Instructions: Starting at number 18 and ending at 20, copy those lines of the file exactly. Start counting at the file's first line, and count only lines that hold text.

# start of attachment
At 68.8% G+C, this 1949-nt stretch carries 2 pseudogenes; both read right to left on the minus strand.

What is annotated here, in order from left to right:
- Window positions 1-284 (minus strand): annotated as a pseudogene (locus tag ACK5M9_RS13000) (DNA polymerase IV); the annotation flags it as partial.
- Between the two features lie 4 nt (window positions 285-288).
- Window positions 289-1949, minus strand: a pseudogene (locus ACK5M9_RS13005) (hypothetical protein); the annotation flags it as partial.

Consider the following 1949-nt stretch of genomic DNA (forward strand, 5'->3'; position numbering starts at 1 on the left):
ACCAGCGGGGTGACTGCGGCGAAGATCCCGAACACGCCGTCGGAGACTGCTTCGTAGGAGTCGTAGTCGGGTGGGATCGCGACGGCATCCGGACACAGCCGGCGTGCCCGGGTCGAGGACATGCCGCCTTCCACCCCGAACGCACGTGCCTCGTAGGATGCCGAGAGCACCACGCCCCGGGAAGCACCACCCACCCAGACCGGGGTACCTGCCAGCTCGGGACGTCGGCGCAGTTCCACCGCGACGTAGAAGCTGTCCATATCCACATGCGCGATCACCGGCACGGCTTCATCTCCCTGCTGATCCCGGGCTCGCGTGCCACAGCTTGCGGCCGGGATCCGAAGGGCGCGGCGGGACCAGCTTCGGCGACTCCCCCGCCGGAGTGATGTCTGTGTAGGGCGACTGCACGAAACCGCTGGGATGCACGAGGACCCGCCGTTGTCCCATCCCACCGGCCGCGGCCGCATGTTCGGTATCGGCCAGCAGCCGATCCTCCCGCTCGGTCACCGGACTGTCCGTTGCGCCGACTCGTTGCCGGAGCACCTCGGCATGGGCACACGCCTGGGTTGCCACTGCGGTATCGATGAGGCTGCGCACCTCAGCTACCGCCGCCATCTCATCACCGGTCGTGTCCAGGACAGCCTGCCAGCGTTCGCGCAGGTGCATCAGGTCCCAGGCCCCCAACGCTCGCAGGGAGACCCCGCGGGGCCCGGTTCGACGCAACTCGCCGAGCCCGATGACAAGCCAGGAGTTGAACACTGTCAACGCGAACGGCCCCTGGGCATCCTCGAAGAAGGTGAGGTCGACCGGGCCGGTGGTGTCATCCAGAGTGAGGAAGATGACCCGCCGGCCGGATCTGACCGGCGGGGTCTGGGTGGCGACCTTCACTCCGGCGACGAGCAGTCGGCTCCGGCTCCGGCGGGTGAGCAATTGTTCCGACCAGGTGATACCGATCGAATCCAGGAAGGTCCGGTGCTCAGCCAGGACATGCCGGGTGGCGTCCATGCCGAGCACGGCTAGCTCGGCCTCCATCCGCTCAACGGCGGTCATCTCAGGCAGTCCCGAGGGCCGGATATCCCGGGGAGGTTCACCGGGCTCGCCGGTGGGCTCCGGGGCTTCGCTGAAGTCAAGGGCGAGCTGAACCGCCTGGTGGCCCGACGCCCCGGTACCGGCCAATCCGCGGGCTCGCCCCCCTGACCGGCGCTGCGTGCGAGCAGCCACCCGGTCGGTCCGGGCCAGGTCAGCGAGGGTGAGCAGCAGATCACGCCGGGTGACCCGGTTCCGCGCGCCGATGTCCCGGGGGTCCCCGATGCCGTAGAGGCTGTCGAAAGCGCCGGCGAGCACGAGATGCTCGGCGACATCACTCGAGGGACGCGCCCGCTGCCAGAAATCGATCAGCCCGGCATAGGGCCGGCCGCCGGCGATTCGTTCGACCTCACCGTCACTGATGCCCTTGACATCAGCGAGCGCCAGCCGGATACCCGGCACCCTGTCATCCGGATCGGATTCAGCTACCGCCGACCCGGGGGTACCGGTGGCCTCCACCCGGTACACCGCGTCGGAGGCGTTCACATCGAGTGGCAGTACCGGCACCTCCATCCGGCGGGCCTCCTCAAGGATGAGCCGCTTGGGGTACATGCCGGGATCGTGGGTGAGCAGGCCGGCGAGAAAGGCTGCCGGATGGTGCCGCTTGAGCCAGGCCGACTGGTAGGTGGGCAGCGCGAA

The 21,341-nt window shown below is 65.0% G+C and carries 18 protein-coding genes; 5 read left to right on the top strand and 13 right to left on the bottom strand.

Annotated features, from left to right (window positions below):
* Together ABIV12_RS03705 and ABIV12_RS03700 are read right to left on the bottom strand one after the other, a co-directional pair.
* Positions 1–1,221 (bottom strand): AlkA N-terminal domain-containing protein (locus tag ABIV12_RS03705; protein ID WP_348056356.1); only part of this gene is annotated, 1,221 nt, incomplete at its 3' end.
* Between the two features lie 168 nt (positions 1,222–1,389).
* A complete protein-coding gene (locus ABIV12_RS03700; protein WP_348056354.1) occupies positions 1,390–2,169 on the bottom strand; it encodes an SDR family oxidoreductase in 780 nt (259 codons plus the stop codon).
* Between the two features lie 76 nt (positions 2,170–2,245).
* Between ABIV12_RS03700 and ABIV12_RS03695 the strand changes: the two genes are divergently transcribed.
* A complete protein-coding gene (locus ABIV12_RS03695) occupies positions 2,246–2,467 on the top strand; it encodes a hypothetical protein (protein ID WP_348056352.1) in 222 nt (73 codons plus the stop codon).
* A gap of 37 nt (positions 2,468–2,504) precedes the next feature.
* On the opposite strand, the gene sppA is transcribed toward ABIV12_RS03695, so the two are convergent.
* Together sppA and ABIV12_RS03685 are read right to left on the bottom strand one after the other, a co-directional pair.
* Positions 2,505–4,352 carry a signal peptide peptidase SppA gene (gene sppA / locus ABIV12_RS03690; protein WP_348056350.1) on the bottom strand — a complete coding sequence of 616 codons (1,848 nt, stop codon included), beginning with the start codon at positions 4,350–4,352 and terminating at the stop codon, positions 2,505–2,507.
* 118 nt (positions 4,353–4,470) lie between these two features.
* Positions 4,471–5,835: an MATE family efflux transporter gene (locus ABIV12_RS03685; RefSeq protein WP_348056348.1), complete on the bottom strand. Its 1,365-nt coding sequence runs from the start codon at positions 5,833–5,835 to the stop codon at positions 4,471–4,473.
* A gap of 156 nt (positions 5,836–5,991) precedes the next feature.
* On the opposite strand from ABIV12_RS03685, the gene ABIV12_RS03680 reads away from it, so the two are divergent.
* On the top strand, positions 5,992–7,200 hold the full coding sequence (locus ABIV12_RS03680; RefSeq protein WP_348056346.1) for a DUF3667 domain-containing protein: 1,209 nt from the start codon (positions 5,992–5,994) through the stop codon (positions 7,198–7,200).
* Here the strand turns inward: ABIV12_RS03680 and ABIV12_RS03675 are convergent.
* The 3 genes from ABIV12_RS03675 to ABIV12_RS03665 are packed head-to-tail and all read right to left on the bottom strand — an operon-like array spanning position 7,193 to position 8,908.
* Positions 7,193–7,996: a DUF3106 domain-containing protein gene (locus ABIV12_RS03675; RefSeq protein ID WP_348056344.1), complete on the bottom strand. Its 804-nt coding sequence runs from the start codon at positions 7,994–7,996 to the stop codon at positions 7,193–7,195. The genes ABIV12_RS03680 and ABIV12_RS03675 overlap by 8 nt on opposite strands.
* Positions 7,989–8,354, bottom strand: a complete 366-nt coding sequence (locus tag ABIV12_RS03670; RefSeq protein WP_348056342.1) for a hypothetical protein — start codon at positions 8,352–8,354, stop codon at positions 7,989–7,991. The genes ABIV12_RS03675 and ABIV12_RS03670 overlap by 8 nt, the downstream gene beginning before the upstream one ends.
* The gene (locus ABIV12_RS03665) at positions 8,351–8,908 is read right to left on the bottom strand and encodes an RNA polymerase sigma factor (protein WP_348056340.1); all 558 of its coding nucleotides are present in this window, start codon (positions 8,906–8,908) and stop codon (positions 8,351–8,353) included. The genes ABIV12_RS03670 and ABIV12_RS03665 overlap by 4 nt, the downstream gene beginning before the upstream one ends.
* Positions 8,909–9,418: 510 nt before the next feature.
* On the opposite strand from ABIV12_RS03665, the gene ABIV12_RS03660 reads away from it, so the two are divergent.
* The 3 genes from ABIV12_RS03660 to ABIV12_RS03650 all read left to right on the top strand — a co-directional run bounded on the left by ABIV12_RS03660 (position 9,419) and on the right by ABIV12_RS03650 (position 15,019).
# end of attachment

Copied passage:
* On the opposite strand, the gene sppA is transcribed toward ABIV12_RS03695, so the two are convergent.
* Together sppA and ABIV12_RS03685 are read right to left on the bottom strand one after the other, a co-directional pair.
* Positions 2,505–4,352 carry a signal peptide peptidase SppA gene (gene sppA / locus ABIV12_RS03690; protein WP_348056350.1) on the bottom strand — a complete coding sequence of 616 codons (1,848 nt, stop codon included), beginning with the start codon at positions 4,350–4,352 and terminating at the stop codon, positions 2,505–2,507.